For farmers and ranchers (or least for this one), each year is marked by a series of mileposts. My shepherding year begins in early October when I turn the rams in with the ewes. The next milepost comes in early January, when we ultrasound the ewes to determine which ones are pregnant. Lambing season begins in late February – six weeks of new life. Shearing happens in early May – we wait until the youngest lambs are 6 weeks old before getting the wool off of the ewes. The last major milepost is weaning day, when we separate the lambs from their mothers – this usually happens in early June as the green grass turns to brown. I enjoy the rhythm that these mileposts impart to my work, but in recent years, each milepost has come with a reminder of the drought.
On Tuesday of last week we sheared our ewes – and the fact that we completed the task in a day was itself a reminder of the impact this drought has had on our ranch. Two years ago, we sheared 237 ewes over the course of two days. Last year, we sheared 147 ewes, having sold 90 because of the lack of grass. This year, we sheared just 95 – and we were done by 3 p.m. This year’s further reduction in numbers reflects my need to go back to work full-time because of the drought – fewer sheep means less income.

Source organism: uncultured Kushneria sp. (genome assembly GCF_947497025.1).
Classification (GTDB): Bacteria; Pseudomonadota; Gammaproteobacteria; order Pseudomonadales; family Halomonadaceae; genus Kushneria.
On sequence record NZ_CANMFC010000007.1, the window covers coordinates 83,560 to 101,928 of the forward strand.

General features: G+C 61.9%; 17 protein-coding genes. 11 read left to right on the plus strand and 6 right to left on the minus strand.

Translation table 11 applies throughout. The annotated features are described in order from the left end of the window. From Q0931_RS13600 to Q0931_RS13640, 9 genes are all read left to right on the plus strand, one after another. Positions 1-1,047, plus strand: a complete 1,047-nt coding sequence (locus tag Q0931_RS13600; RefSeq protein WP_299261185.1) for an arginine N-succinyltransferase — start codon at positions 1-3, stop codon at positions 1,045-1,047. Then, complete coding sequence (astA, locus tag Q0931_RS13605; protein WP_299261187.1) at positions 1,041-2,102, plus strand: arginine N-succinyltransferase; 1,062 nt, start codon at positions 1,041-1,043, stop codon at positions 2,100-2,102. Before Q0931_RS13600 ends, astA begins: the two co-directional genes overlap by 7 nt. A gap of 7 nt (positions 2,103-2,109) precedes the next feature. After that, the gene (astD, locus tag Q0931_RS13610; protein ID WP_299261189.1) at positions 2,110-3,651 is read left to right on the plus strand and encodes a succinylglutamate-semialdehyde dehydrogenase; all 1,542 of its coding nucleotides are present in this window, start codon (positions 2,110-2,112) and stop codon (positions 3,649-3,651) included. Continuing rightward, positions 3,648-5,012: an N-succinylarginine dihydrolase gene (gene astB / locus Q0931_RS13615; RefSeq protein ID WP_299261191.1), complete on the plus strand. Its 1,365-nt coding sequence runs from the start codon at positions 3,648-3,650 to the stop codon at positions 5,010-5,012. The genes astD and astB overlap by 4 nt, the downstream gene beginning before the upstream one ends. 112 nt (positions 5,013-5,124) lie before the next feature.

Fewer sheep wasn’t the only reminder of the drought, however. My friend Derrick Adamache, who shears our sheep, remarked that our wool (like much of the wool he’s seen this year) was dirtier than normal. It also had more stickers. The dirt in our wool is directly related to the lack of rain this winter – the dirt simply didn’t get washed out like normal. And the stickers are a result of our early maturing annual grasses. In a “normal” year, the grasses and forbs (broad-leaf plants) haven’t matured by the time we shear; this year, our forage plants are done growing and are in the process of turning brown.
The dry year has impacted our next milepost as well. As I said, we typically wean our lambs in early June as our unirrigated rangelands are drying up. The weaned lambs are either sold or moved to irrigated pasture. This year, we’ll wean two weeks earlier than normal. As the annual forage dries, its nutritional value declines. If we don’t wean early, we put the health of our ewes at risk (a lactating ewe has nearly twice the nutritional requirement of a ewe that is not producing milk). This year, our lambs will be two weeks younger – and two weeks lighter – than usual.
With Governor Brown’s pronouncement that domestic water use must be cut by 25 percent across the board, many of our urban and suburban neighbors are just now adjusting to life with less water. For those of us who raise food – farmers and ranchers – drought has been a constant companion for the last four years. While the mileposts in my year underscore the impact the drought has had on my family’s ranch, there hasn’t been a day in the last several years when the dry weather hasn’t been front-of-mind for me.